Skip to main content

Latest Features

Up-to-date announcements, stories and opinion pieces from The AAS and researchers that we fund

Top This Week

Filter By

All

CATEGORY

All

Poster

Africa in a ‘sweet spot’ to lead global collaborations

Latest Feature

Africa has a history of being exploited by Western scientists, with helicopter research frequently downplaying the input and expertise of African scientists. However, turning our backs on global partners is not the solution, says University of Cape Town (UCT) Vice-Chancellor Professor Mamokgethi Phakeng.
Poster

Barriers to malaria interventions in Ghana

Case Studies

Malaria in pregnancy can have a devastating effect on pregnant women and their unborn children. Consequently, various intervention measures have been put in place to prevent and manage malaria among pregnant women in endemic countries such as Ghana. However, malaria continues to afflict some pregnant women.
Poster

Drivers of antimicrobial resistance in East Africa

Case Studies

It is estimated that at least 700,000 people die annually from infections that are resistant to currently available antibiotics worldwide, and that by 2050, antibiotic-resistant infections will kill an estimated 10 million people per year worldwide, including 4 million in Africa.
Poster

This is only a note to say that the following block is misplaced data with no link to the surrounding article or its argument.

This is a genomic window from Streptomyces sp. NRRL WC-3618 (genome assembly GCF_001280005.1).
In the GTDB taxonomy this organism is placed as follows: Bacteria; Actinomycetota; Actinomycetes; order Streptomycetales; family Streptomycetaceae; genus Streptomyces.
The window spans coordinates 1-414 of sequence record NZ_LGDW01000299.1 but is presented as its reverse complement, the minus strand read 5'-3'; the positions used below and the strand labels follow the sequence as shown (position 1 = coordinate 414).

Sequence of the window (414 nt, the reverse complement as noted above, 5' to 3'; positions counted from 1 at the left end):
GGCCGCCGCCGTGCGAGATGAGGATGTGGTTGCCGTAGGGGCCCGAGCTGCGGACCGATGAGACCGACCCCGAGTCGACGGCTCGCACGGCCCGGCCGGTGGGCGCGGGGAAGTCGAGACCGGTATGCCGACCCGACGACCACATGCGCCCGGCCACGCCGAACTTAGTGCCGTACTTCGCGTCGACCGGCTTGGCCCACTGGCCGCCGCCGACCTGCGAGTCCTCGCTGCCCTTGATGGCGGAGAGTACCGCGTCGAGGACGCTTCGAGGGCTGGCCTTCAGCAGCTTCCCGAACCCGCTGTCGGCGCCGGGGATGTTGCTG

Disruptive effects of waste water pollution on aquatic biodiversity

Case Studies

One‐third of the drinking water necessary to sustain the world’s human population is obtained from surface water sources, which also serve as habitats for many amphibious and aquatic animals.
Poster

How I successfully applied for a postdoctoral fellowship

Case Studies

In April 2018, a request for applications was released for a prestigious APTI fellowship allowing Africans to spend two years at the NIH before returning to their home institutions where they are provided with 50% salary support for an additional two years to assist their transition into independent researchers.
Poster

Engaging traditional birth attendants to reduce maternal depression

Latest Feature

There is an increase in the number of people with mental health problems in Africa and this unfortunately occurs on a backdrop of insufficient human resources to detect them. Most African governments have deployed psychiatrists to rural settings, but such visits are typically short-term, with practitioners moving onto private practice after about a month.

Filter By

All

Call for nominations: The AAS Fellowship 2019 NOMINATION DETAILS Call for The AAS Affiliates 2019

Apply for FLAIR Fellowships

The African Academy of Sciences and the Royal Society are accepting applications for the Future Leaders – African Independent Research (FLAIR) Fellowships until 15 May 2019. FLAIR fellowships provide the opportunity to build an independent research career in a sub-Saharan African institution and to undertake cutting-edge scientific research that will address global challenges facing developing countries.

Filter By

All

CATEGORY

All

Research priorities to achieve Africa’s food security and nutrition needs

The AAS is calling upon the diverse food security and nutrition stakeholders on the continent to participate in the prioritization survey to help set research priorities for the continent that will be followed by a call for proposals through the Grand Challenges Africa programme...

Bridging the gender gap for women in science in Africa